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Thread: FAQ for first timers: Doing an open track day at HPR (High Plains Raceway)

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    Platinum_Member Evo of Doom EGbeater's Avatar
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    Default FAQ for first timers: Doing an open track day at HPR (High Plains Raceway)

    I get a fair number of questions regarding open track days. I decided to put this together to cover most of people's questions. If you have a question that isn't covered (please read them all through carefully; I've covered A LOT) then feel free to post it.

    Please keep in mind that some of this information (obviously, the costs) are specific to HPR, and won't apply to open track days at Pueblo, for example.

    What is an "open track day"? Is it "racing"?

    An open track day at HPR is an opportunity to drive your car on a real live racing track, on one of the best (in terms of fun, safety, challenge, and size) road courses in the country. An open track day is NOT "racing" (for the record, neither is Time Trials, since that's not wheel-to-wheel competition, but that's a different topic). Open track days are open to the general public. You do not need to be a member of any competition sanctioning body or car club to drive in an open track day at HPR.


    Why should I pay money to drive at HPR when I can go fast on the street for free?

    An open track day is the best way to test the limits of your car—and your abilities as a driver—in a SAFE environment. It is much better than a spirited mountain drive for many reasons:

    * it's a closed course, not a public road (with oncoming traffic!)

    * the entire road surface has been inspected and cleared of sand (unless some goes off and puts dirt on the track, but if it's significant, it gets cleaned off)

    * there are no large animals like deer that can jump out in front of you

    * you get to do dozens of laps on the SAME course, so you can build your confidence and practice your line and technique on the same features over and over

    * there's an ambulance on site ready to respond in the unlikely event of injury, plus the track staff are there to respond in case of fire, or to tow you back to the pit area if your car stops on track

    * there's ZERO chance of you getting a ticket while driving on HPR (there are cops on the two-lane highway getting out to HPR though)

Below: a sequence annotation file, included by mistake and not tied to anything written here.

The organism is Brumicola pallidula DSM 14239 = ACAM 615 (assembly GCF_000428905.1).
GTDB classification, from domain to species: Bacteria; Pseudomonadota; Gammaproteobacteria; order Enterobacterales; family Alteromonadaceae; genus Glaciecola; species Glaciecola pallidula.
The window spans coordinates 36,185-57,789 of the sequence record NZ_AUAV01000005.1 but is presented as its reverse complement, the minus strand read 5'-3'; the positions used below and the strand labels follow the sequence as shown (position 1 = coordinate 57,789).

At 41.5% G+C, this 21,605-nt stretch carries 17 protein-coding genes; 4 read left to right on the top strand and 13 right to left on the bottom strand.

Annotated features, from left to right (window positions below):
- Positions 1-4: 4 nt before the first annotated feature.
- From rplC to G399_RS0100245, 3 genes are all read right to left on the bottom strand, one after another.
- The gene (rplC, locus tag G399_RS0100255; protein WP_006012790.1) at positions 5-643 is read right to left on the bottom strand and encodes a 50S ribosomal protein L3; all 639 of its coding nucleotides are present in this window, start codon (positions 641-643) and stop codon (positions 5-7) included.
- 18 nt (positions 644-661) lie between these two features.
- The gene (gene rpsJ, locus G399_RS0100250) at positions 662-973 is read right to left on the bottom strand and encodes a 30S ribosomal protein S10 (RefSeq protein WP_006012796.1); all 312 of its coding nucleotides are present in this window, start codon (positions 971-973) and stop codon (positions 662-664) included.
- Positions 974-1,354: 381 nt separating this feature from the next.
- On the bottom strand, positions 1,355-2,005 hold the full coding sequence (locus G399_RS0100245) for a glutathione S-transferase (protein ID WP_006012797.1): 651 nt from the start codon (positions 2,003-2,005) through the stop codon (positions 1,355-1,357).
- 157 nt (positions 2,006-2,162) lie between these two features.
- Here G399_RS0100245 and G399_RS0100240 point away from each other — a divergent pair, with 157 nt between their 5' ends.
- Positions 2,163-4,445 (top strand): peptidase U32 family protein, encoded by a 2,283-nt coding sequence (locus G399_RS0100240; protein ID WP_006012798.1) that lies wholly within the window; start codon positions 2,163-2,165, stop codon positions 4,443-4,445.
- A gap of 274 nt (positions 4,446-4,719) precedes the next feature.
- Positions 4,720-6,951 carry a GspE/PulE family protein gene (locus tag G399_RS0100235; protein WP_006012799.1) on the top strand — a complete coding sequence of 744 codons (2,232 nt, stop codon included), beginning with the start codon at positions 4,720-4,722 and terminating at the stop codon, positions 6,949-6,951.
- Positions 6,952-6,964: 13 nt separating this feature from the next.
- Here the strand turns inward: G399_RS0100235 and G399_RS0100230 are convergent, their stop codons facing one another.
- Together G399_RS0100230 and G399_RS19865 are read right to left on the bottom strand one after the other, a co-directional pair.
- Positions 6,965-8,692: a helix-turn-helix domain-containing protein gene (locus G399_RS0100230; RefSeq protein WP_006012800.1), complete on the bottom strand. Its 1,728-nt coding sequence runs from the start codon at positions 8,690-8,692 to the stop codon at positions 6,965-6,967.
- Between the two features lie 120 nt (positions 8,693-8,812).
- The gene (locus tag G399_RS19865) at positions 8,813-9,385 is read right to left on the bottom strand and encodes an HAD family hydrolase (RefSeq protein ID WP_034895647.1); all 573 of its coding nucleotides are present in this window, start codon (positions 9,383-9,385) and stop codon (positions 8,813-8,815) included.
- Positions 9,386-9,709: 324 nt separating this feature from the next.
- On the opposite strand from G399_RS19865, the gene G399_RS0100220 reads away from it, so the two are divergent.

* Oh, and if you think drag racing is pretty exciting? Driving on a road course is a totally different animal. In fact, once you're driven on a road course, you MIGHT decide drag racing is boring.


    Do I need to have my car inspected before I go?

    No. But read on.


    What are the absolute basics that I have to have in order to drive at HPR?

    As stated in the HPR Lapping Days Policies here: http://highplainsraceway.com/drive-t...s-information/

    •Anyone who enters the racing surface as a driver or passenger must wear a helmet. Helmets must be designed for car or motorcycle use, no other standards are required to be met – it’s your head, it’s up to you to decide which helmet is best to protect it. HPR does have a limited number of open face helmets for rent ($25) on days for cars only. Helmet rentals can be reserved on our website when you sign up for the Open Lapping Day. Because they are open face helmets, these rental helmets are not available to motorcycle riders.
    •While there will be no formal tech inspection required, HPR management reserves the right to inspect any vehicle and require correction of issues of concern.
    •All vehicles must be in good general operating condition with acceptable tire tread depth and brake lining thickness.
    •Vehicles must be free of fluid leaks and all body work and other accessories must be securely attached. Battery must be securely tied down.


    Additionally, I would recommend that you should ensure that you have at least 32 psi (cold) in all four tires, ESPECIALLY the front tires. You can always bleed tires down at the track, but without a compressor or bicycle pump, it's going to be hard to raise them. Make sure all of your lugnuts are properly torqued. This is very important because the cornering forces on the track tend to loosen lug nuts.

    Make sure your crankcase is full of oil. Running half a quart over full might not be a bad idea, as this minimizes the chance of oil starvation to the head and the turbo during sustained cornering (with the Evo, it's the righthand turns that cause starvation, since the oil pickup is on the righthand side of the car, and the oil sloshes to the left side when you're turning right).

    Your tires should not have any bald patches that are ready to cord. You should NOT attend an open lapping day on snow tires, even if they don't have any metal studs. The soft tread and sidewall construction of most snow tires is wholly unsuited to track day driving, and you'd likely destroy them in just a couple sessions. Most importantly, it's unsafe. And when we're talking about safety at track events, it's not just you—it's the safety of everyone else on track with you as well.

    If your front brake pads have about half or less left, I'd recommend replacing them with a new set before a track day, just so you won't have issues with running out of friction material and possibly destroying your rotors too, if you accidentally get down to the backing plates. Also, your brakes will overheat significantly quicker when the pads are at half thickness as compared to 2/3 or 3/4.